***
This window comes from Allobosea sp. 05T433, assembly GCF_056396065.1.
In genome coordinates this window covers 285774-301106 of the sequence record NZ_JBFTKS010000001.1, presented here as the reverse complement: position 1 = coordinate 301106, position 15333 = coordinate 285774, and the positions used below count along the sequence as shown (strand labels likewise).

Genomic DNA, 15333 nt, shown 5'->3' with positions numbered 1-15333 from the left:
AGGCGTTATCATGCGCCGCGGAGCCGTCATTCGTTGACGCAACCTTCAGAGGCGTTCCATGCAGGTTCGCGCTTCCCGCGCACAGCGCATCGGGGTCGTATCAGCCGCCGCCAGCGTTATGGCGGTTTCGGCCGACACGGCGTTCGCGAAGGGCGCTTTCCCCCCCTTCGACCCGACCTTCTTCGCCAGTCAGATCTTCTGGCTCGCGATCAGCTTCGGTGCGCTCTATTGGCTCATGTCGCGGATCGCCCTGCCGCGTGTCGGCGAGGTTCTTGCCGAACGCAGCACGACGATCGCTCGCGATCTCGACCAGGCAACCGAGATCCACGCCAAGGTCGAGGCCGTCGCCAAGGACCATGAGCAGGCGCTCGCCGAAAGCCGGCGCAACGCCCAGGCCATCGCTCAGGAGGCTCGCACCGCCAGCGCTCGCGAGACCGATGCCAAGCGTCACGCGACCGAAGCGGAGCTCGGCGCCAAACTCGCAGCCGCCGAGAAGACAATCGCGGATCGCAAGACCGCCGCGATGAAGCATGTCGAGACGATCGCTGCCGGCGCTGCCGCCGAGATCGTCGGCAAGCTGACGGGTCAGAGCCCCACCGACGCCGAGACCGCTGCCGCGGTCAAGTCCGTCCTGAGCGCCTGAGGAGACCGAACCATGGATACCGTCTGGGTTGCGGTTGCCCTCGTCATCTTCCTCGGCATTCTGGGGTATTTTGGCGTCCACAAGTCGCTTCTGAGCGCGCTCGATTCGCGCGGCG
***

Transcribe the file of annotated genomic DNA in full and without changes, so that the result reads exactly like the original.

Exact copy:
This window comes from Allobosea sp. 05T433, assembly GCF_056396065.1.
In genome coordinates this window covers 285774-301106 of the sequence record NZ_JBFTKS010000001.1, presented here as the reverse complement: position 1 = coordinate 301106, position 15333 = coordinate 285774, and the positions used below count along the sequence as shown (strand labels likewise).

Genomic DNA, 15333 nt, shown 5'->3' with positions numbered 1-15333 from the left:
AGGCGTTATCATGCGCCGCGGAGCCGTCATTCGTTGACGCAACCTTCAGAGGCGTTCCATGCAGGTTCGCGCTTCCCGCGCACAGCGCATCGGGGTCGTATCAGCCGCCGCCAGCGTTATGGCGGTTTCGGCCGACACGGCGTTCGCGAAGGGCGCTTTCCCCCCCTTCGACCCGACCTTCTTCGCCAGTCAGATCTTCTGGCTCGCGATCAGCTTCGGTGCGCTCTATTGGCTCATGTCGCGGATCGCCCTGCCGCGTGTCGGCGAGGTTCTTGCCGAACGCAGCACGACGATCGCTCGCGATCTCGACCAGGCAACCGAGATCCACGCCAAGGTCGAGGCCGTCGCCAAGGACCATGAGCAGGCGCTCGCCGAAAGCCGGCGCAACGCCCAGGCCATCGCTCAGGAGGCTCGCACCGCCAGCGCTCGCGAGACCGATGCCAAGCGTCACGCGACCGAAGCGGAGCTCGGCGCCAAACTCGCAGCCGCCGAGAAGACAATCGCGGATCGCAAGACCGCCGCGATGAAGCATGTCGAGACGATCGCTGCCGGCGCTGCCGCCGAGATCGTCGGCAAGCTGACGGGTCAGAGCCCCACCGACGCCGAGACCGCTGCCGCGGTCAAGTCCGTCCTGAGCGCCTGAGGAGACCGAACCATGGATACCGTCTGGGTTGCGGTTGCCCTCGTCATCTTCCTCGGCATTCTGGGGTATTTTGGCGTCCACAAGTCGCTTCTGAGCGCGCTCGATTCGCGCGGCG